See more possibilities for The Pinnacle
By Devin Gannon, Mon, October 21, 2019
Photo of Pavilion A by Travis Mark
More than 100 years after its construction, the Woolworth Building’s transformation into a luxury residential tower is complete. Now, four years after condo sales first launched, there’s an opportunity to live in one of the building’s most unique residences. Developer Alchemy Properties has listed a 29th-floor five-bedroom, called Pavilion A, for $29.85 million, an asking price roughly $3 million less than when the apartment first listed in May. And while the unit’s size and custom features make this apartment special, the setback duplex terrace, which lets you rub elbows with the historic building’s stunning terra-cotta exterior, puts it in another league.
By Lucie Levine, Thu, October 4, 2018
Terra-cotta, Latin for “fired earth,” is an ancient building material, made of baked clay, first used throughout early civilizations in Greece, Egypt, China the Indus Valley. In more modern times, architects realized that “fired earth” actually acts as a fire-deterrent. In the age of the skyscraper, terra-cotta became a sought-after fire-proof skin for the steel skeletons of New York’s tallest buildings. In the early part of the 20th century, the City’s most iconic structures were decked out in terracotta.
You’ll find terra-cotta on famous facades from the Flatiron to the Plaza, but the material often flies under the radar of pedestrians and architecture buffs alike because it can mimic other materials, like cast-iron or carved wood. Now, this long-underappreciated material is getting its due. On October 24th, the Historic Districts Council will present its annual Landmarks Lion Award to the terra-cotta firms Boston Valley Terra Cotta and Gladding, McBean, which work to keep terra-cotta alive worldwide, and to the preservation organization Friends of Terra Cotta, which has worked to preserve New York’s architectural terra-cotta since 1981. The ceremony will take place at Grand Central’s Oyster Bar, under the magnificent Guastavino terra-cotta ceiling recently restored by Boston Valley Terra Cotta. Fired up about finding “fired earth” around town? Here are 10 of the most impressive examples of New York terra-cotta!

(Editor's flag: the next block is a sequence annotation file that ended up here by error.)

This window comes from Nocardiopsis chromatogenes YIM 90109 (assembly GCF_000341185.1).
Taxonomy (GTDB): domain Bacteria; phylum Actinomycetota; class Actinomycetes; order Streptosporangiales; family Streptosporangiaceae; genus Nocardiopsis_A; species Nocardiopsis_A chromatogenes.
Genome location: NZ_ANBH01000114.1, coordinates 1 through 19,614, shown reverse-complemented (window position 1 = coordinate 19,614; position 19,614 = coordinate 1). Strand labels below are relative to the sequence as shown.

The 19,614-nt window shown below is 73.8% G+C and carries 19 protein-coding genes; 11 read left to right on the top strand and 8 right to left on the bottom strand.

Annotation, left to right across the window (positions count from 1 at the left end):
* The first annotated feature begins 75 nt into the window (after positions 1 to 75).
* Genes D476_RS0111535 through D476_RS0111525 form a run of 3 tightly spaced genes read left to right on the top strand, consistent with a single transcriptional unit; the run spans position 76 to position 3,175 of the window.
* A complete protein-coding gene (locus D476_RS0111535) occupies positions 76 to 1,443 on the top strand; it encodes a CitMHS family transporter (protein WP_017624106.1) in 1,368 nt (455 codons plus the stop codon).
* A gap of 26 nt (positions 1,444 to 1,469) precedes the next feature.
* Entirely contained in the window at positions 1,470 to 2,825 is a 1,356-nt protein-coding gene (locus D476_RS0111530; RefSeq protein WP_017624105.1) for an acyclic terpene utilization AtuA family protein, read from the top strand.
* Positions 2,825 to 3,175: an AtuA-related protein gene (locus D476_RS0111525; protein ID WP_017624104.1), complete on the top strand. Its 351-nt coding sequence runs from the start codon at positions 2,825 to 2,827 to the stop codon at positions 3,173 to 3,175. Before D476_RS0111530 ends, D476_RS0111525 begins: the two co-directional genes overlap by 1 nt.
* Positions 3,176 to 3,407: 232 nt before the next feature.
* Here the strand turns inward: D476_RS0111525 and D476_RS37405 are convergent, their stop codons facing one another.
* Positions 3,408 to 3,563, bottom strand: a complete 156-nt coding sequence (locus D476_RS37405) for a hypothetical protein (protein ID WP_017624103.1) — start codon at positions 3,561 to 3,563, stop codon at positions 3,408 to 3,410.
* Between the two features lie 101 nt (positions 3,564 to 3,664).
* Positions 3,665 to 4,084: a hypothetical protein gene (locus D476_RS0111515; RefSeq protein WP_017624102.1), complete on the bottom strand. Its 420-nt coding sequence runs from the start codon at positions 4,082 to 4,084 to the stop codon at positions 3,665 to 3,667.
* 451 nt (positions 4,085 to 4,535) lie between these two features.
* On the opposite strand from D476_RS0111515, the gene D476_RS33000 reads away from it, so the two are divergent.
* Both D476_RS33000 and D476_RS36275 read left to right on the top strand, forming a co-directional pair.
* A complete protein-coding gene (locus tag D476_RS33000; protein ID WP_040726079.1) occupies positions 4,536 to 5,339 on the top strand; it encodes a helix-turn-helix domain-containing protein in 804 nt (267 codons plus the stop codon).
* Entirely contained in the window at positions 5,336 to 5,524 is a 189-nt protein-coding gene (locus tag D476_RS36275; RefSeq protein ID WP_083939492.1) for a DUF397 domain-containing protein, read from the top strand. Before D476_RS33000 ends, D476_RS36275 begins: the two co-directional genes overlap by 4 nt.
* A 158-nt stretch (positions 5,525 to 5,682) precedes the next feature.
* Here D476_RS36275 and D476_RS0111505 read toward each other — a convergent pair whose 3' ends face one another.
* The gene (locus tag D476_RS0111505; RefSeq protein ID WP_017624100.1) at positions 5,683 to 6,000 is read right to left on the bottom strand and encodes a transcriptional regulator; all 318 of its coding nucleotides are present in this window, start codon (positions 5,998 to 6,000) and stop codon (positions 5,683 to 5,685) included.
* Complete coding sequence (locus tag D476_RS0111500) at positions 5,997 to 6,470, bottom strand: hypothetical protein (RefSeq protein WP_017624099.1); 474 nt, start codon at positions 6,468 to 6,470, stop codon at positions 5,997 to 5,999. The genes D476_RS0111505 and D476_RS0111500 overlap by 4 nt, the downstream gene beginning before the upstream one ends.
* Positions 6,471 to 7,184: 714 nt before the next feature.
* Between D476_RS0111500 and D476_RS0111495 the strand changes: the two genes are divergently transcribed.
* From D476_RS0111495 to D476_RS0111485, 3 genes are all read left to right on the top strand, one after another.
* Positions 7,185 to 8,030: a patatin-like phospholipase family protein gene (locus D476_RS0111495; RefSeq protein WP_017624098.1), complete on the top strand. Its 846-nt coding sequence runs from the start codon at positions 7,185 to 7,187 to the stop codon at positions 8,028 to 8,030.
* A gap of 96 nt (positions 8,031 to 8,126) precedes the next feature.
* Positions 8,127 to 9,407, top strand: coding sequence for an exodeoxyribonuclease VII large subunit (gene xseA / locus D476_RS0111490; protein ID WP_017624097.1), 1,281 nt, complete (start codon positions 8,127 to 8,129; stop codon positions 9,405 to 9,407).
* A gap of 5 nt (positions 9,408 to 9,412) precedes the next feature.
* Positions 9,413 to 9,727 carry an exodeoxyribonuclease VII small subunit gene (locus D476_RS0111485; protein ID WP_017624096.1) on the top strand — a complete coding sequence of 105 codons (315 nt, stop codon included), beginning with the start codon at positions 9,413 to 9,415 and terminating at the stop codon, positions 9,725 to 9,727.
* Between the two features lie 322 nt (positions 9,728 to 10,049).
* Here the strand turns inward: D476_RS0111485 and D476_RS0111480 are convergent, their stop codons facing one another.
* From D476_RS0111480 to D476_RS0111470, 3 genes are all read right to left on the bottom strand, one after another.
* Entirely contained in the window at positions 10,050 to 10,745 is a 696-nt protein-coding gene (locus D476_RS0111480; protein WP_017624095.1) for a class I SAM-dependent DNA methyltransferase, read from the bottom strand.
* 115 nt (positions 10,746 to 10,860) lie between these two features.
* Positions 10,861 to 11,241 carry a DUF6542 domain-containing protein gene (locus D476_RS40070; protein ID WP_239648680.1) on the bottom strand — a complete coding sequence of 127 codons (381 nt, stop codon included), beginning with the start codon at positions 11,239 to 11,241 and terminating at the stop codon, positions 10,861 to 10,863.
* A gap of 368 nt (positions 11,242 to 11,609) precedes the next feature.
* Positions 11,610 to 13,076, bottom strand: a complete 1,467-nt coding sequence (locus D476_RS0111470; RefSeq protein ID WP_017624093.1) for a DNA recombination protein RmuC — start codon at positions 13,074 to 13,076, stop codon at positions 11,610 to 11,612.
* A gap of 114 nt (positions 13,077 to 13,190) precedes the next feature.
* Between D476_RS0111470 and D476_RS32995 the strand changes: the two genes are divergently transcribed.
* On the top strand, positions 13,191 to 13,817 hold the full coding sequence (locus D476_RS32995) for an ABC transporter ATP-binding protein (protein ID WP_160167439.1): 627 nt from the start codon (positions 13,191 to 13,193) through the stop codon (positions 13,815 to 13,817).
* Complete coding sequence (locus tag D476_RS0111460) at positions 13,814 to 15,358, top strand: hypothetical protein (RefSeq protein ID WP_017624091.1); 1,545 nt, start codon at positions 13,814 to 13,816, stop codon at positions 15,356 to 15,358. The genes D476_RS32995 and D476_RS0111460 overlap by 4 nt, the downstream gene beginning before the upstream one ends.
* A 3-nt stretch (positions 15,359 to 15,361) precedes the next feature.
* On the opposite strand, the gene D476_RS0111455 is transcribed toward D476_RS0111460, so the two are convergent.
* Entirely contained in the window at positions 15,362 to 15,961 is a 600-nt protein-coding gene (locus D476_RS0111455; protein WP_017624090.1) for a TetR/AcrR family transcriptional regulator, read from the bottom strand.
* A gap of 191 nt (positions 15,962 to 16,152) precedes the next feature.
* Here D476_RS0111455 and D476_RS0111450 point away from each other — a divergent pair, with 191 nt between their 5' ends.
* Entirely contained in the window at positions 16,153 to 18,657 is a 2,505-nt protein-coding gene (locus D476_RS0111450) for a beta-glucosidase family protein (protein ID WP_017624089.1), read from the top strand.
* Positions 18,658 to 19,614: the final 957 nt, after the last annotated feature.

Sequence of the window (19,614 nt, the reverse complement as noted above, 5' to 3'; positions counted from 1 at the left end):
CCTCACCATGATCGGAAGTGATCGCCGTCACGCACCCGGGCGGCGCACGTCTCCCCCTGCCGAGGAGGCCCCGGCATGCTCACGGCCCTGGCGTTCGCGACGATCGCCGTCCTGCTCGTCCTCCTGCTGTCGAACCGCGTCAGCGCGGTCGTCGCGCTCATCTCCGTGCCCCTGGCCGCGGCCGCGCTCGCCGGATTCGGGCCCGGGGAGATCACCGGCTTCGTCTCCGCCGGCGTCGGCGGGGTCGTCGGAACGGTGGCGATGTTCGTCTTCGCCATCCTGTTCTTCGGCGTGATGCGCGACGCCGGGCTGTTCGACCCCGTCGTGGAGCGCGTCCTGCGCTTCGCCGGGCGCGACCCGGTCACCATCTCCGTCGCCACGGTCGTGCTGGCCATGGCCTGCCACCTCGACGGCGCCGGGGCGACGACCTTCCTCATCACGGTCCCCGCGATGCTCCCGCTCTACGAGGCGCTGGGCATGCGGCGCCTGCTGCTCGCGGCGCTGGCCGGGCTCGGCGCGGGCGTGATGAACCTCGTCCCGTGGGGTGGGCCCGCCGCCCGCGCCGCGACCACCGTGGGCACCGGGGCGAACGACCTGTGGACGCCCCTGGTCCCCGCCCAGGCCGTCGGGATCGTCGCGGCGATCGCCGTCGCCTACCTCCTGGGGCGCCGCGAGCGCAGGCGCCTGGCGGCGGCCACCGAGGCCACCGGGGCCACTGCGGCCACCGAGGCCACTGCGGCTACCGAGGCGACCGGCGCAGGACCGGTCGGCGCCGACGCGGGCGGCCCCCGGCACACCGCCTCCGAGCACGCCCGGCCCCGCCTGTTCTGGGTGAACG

Learn more about New York’s Terra Cotta Treasures
By 6sqft, Thu, July 19, 2018
After its iconic neo-Gothic architecture and copper crown, the Woolworth Building is known by New Yorkers for being off-limits to the public, but Untapped Cities is your source to get inside the landmark. Next week, they’ll be hosting their uber-popular Special Access tour, which takes guests into the spectacular “cathedral-esque” lobby and mezzanine, as well as the cellar level with its abandoned bank vault and subway entrances. You’ll learn about the building’s history, restoration, and incredible interior Art Deco architecture. And for those true history buffs, next month they’ll offer a VIP version of this tour with building architect Cass Gilbert’s great-granddaughter, Helen Post Curry.